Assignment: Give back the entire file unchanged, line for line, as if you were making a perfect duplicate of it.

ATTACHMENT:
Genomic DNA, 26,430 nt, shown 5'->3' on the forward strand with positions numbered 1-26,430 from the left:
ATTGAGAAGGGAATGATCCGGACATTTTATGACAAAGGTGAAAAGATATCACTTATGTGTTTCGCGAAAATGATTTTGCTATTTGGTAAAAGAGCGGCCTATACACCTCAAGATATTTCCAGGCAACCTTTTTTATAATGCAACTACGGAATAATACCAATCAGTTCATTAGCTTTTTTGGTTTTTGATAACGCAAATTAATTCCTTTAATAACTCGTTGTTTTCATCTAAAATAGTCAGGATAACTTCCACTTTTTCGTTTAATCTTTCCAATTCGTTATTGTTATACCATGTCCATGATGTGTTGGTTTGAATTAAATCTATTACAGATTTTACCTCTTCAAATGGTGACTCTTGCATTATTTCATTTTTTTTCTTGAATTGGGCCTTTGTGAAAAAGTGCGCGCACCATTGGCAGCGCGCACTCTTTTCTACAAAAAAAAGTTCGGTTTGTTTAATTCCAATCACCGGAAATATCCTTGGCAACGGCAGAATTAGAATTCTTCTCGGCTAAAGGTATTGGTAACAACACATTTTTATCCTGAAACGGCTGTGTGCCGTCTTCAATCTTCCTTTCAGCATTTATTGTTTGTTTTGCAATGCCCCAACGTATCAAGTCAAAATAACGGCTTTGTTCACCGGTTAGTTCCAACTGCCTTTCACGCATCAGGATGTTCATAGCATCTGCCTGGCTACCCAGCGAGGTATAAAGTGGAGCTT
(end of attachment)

Genomic DNA, 26,430 nt, shown 5'->3' on the forward strand with positions numbered 1-26,430 from the left:
ATTGAGAAGGGAATGATCCGGACATTTTATGACAAAGGTGAAAAGATATCACTTATGTGTTTCGCGAAAATGATTTTGCTATTTGGTAAAAGAGCGGCCTATACACCTCAAGATATTTCCAGGCAACCTTTTTTATAATGCAACTACGGAATAATACCAATCAGTTCATTAGCTTTTTTGGTTTTTGATAACGCAAATTAATTCCTTTAATAACTCGTTGTTTTCATCTAAAATAGTCAGGATAACTTCCACTTTTTCGTTTAATCTTTCCAATTCGTTATTGTTATACCATGTCCATGATGTGTTGGTTTGAATTAAATCTATTACAGATTTTACCTCTTCAAATGGTGACTCTTGCATTATTTCATTTTTTTTCTTGAATTGGGCCTTTGTGAAAAAGTGCGCGCACCATTGGCAGCGCGCACTCTTTTCTACAAAAAAAAGTTCGGTTTGTTTAATTCCAATCACCGGAAATATCCTTGGCAACGGCAGAATTAGAATTCTTCTCGGCTAAAGGTATTGGTAACAACACATTTTTATCCTGAAACGGCTGTGTGCCGTCTTCAATCTTCCTTTCAGCATTTATTGTTTGTTTTGCAATGCCCCAACGTATCAAGTCAAAATAACGGCTTTGTTCACCGGTTAGTTCCAACTGCCTTTCACGCATCAGGATGTTCATAGCATCTGCCTGGCTACCCAGCGAGGTATAAAGTGGAGCTT